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While we in the civil liberties community disagree strongly with private investigator Steven Rambam's admonition to "Get Over It," after listening to him describe electronic surveillance powers it's hard to disagree with the first part of the title of his talk: "Privacy Is Dead." (Part two of the talk is below.)
"Where you work, what your salary is, your criminal history, all the lawsuits you've been involved in, real property...everything you've ever purchased, everywhere you've ever been...Your information is worth money. Your privacy today isn't being invaded by big brother -- it's being invaded by big marketer," he told an audience of hackers and privacy activists at HOPE 9 in New York during the summer of 2012.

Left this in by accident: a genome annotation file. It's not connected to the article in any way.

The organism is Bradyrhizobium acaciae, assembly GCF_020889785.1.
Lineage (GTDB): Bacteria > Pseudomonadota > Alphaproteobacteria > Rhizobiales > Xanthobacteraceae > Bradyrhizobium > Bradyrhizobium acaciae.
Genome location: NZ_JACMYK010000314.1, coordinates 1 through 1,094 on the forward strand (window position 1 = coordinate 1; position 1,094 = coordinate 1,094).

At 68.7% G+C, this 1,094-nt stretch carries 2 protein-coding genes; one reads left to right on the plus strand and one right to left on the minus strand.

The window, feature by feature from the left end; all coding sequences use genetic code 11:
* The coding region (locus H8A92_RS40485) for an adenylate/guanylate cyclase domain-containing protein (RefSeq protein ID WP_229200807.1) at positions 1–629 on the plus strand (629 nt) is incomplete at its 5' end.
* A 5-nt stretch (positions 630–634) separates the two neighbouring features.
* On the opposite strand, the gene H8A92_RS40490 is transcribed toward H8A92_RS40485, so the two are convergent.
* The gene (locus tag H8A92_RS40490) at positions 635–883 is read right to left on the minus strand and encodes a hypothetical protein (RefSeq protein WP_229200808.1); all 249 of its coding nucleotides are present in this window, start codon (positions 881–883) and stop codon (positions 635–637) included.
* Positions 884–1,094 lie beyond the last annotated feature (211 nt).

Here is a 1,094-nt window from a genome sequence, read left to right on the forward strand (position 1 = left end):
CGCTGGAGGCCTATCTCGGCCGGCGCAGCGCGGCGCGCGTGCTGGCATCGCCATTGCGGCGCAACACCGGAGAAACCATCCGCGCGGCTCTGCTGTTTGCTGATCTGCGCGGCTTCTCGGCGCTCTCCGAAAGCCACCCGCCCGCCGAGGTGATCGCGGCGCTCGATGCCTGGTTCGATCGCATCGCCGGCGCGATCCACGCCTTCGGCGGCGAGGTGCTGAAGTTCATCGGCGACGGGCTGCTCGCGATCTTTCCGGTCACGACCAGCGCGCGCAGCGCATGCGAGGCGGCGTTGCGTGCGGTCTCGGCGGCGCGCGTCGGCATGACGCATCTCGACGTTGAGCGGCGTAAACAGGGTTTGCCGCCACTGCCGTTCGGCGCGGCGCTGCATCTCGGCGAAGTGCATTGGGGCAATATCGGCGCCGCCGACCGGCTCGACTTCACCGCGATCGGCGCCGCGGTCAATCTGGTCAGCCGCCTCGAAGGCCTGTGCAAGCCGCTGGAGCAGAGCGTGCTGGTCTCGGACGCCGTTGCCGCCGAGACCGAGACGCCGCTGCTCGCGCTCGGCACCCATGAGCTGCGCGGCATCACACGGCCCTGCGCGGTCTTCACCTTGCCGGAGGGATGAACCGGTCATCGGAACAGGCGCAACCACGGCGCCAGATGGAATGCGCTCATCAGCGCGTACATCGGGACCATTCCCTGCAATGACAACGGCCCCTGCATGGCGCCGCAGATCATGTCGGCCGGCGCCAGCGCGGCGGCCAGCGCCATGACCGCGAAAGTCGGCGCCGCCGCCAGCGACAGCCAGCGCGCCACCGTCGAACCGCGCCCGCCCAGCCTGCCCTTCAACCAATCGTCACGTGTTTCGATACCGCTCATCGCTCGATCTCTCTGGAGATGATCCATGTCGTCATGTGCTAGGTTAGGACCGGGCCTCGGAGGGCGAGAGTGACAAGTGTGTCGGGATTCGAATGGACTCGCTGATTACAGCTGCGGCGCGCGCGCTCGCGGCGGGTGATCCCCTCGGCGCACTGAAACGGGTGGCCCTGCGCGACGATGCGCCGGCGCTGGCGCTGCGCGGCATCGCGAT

Lots of the talk is about big corporations and their insatiable hunger for data about all of us, but Ramdam also addresses government spying:
One of the biggest changes is the ability to track your physical location. I'm sorry I came in at the end of the previous talk. I heard them talk about surveying cell phones with a drone, in a wide area -- this is something that is done routinely now. [Note: Is that what these microwave antennas were used for at Occupy Wall Street in mid September?] I can tell you that everybody that attended an Occupy Wall Street protest, and didn't turn their cell phone off, or put it -- and sometimes even if they did -- the identity of that cell phone has been logged, and everybody who was at that demonstration, whether they were arrested, not arrested, whether their photos were ID'd, whether an informant pointed them out, it's known they were there anyway. This is routine. http://privacysos.org/node/825